Long-term Upsides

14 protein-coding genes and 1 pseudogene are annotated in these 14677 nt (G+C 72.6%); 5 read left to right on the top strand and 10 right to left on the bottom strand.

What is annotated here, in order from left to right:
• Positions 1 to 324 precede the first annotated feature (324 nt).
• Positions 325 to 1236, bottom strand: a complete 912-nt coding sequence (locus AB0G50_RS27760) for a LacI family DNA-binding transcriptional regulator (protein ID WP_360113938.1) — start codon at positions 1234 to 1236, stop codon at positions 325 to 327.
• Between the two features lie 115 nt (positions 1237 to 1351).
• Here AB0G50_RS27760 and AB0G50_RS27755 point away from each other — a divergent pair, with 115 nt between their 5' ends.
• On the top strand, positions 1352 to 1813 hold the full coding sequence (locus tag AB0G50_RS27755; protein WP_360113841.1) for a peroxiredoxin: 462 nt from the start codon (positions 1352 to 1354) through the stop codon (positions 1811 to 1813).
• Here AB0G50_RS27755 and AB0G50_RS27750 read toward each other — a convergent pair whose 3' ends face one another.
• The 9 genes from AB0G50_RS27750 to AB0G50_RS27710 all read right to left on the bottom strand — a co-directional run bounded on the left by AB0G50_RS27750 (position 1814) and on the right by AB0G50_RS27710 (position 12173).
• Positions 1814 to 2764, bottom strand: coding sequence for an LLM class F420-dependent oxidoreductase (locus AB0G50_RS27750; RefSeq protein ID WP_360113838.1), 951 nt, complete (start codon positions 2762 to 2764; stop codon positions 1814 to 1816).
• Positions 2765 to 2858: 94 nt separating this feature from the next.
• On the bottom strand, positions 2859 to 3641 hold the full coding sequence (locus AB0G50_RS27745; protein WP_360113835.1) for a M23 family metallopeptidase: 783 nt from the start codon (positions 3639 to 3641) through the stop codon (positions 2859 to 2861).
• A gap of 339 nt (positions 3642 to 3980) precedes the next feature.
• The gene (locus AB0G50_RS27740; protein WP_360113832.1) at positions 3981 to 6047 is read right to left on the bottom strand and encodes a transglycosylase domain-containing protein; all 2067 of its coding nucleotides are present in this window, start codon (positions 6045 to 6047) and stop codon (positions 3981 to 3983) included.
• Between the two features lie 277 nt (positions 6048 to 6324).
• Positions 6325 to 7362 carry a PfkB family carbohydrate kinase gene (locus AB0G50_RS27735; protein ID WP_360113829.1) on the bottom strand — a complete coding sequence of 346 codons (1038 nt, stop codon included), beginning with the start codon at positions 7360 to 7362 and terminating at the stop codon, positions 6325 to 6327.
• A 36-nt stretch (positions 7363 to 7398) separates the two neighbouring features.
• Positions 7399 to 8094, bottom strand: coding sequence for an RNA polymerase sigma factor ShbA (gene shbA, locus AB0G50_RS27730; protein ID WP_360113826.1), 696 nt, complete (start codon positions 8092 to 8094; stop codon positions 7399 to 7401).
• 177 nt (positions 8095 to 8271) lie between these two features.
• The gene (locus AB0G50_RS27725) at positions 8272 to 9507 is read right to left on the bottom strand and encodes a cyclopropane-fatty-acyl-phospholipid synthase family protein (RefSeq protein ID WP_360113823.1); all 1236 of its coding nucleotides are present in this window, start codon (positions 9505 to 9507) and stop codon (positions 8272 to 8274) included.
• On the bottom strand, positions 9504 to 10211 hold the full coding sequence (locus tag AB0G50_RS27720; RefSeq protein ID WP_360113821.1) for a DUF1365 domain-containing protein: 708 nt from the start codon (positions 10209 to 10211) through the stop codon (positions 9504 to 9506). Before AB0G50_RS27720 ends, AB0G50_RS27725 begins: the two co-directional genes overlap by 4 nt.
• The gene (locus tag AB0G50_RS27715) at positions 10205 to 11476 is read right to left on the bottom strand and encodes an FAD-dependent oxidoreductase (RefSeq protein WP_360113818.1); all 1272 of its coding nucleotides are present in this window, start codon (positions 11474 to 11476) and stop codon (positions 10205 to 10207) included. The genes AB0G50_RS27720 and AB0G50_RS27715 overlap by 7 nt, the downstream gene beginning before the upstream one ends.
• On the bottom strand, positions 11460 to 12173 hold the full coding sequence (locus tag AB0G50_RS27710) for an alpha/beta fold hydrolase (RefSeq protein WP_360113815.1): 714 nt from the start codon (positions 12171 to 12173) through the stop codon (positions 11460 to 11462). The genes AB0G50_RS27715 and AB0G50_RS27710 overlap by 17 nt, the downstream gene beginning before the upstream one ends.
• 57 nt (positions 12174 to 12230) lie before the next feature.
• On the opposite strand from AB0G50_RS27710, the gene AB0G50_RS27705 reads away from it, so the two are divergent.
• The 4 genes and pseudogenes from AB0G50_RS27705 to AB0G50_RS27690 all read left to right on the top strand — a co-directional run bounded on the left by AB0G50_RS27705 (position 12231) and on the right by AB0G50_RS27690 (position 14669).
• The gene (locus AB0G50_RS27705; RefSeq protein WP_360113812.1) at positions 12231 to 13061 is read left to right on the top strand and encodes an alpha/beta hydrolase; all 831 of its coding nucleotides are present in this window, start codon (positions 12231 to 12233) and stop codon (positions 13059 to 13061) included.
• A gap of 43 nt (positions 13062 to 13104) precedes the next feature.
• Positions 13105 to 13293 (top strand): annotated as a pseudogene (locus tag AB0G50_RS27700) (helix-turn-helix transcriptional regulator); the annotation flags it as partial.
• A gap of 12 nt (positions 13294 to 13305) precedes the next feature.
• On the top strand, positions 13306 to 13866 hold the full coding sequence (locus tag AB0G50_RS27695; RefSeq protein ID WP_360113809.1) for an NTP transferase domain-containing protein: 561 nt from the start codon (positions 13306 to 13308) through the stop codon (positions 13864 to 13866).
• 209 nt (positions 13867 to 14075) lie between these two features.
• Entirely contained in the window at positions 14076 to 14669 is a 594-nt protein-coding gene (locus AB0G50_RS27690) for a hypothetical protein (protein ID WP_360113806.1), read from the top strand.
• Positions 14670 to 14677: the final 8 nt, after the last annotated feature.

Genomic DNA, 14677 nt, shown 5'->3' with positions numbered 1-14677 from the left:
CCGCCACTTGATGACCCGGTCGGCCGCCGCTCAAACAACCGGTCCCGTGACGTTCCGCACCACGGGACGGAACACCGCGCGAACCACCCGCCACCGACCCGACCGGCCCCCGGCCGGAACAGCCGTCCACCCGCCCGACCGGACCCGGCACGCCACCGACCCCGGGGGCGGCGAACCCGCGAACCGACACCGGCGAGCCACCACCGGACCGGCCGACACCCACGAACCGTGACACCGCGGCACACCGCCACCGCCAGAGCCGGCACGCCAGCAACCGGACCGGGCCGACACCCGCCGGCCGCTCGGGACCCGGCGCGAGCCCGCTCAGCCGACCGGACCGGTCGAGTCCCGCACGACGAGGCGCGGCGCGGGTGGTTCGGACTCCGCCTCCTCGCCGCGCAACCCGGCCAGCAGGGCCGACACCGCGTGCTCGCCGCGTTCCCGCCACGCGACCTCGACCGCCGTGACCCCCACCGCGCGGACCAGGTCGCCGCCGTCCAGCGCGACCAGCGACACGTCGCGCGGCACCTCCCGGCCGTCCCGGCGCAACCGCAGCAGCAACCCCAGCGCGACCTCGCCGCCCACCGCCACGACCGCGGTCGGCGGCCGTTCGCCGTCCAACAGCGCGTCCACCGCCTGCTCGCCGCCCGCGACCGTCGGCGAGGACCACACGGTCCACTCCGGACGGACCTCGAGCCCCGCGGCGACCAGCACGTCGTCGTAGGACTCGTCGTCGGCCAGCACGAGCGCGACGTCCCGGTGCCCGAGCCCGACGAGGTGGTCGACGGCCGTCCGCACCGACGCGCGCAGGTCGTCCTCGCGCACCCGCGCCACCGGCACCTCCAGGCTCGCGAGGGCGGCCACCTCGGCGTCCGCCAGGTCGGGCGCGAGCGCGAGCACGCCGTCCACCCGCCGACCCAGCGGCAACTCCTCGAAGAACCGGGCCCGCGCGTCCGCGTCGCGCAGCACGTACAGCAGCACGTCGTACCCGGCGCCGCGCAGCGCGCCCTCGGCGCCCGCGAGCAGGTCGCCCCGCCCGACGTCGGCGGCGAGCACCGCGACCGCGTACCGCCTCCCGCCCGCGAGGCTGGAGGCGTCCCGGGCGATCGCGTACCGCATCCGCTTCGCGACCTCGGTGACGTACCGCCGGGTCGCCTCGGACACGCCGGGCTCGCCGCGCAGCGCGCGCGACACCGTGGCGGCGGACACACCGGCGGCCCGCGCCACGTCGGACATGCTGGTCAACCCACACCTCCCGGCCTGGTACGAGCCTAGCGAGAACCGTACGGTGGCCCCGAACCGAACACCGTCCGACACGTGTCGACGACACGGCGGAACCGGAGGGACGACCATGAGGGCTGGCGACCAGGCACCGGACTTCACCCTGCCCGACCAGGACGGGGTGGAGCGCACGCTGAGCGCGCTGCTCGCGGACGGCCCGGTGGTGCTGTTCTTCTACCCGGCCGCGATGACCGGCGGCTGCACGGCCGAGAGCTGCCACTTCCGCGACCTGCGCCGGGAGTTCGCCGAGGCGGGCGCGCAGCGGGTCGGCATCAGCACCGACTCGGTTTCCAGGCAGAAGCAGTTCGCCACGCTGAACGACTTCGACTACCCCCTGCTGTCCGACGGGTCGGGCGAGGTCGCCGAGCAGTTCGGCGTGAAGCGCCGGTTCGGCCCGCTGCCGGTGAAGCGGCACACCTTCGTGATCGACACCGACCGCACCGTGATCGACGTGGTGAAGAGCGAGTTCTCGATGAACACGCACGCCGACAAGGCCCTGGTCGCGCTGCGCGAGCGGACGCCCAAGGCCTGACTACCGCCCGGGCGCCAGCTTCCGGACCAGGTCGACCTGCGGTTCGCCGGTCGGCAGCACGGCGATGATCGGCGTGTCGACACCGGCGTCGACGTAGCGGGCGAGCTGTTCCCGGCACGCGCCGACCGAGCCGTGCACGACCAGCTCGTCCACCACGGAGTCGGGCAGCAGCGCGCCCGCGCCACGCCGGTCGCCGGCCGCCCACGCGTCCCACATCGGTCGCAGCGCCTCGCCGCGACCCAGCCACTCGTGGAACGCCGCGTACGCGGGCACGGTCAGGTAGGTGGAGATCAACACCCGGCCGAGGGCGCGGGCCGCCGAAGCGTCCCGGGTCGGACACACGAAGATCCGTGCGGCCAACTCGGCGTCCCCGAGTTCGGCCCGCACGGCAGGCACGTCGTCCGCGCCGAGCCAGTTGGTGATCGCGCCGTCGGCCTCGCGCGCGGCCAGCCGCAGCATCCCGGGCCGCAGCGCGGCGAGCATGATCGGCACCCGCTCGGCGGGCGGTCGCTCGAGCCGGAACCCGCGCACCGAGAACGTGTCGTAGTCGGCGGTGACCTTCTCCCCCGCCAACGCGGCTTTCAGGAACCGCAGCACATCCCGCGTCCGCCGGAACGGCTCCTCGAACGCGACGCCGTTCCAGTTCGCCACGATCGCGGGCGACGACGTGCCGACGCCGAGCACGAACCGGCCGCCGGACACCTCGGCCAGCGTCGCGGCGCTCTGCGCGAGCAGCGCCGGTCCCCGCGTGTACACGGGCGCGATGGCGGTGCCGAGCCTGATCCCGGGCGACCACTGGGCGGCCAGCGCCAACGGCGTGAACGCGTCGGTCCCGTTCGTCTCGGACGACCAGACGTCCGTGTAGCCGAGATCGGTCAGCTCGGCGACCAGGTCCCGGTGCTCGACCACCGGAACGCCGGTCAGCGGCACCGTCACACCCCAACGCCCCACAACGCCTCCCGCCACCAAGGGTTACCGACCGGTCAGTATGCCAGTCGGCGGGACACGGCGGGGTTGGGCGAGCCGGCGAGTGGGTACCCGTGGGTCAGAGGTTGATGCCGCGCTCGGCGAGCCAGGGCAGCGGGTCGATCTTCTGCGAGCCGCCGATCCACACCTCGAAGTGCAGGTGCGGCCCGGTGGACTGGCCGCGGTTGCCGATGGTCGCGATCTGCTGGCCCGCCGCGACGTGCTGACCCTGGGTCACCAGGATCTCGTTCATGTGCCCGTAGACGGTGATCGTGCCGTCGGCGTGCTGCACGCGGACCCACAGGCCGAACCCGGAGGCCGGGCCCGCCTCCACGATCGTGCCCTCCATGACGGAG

From both a strategic and financial perspective, this acquisition comes at a good time for VF, who believes that this is an opportune time for retail expansion so that they can persevere with their pre-pandemic dominance. The conglomerate has been on the search for an acquisition since the beginning of June and by acquiring Supreme, they are sending a clear message about their vision to align with lucrative clothing and footwear market trends. The addition of Supreme to VF’s portfolio will contribute hugely towards the hyper-digitalisation of VF’s business -- a key aspect of their 2024 strategy. VF firmly believes that Supreme will be instrumental in helping them fulfill their commitment to offering top quartile total shareholder return as they expect that the brand will present a $1 billion global opportunity in the next 8-10 years. Specifically, a huge feature of Supreme’s business model is their collaborations with luxurious brands, as previously mentioned. Considering the fact that Supreme has collaborated with many brands in VF’s portfolio, such as Vans and Timberland, the deal will allow Supreme to seamlessly build upon this and continue with these popular collaborations into the distant future, as it will be far easier and cheaper for them to do this now. Furthermore, VF expects Supreme’s revenues to increase 8-10% YOY by 2024. Thus, VF’s constituents and Supreme will both hope that they can capitalise on the greater profit margins that can be generated from cooperating in operations.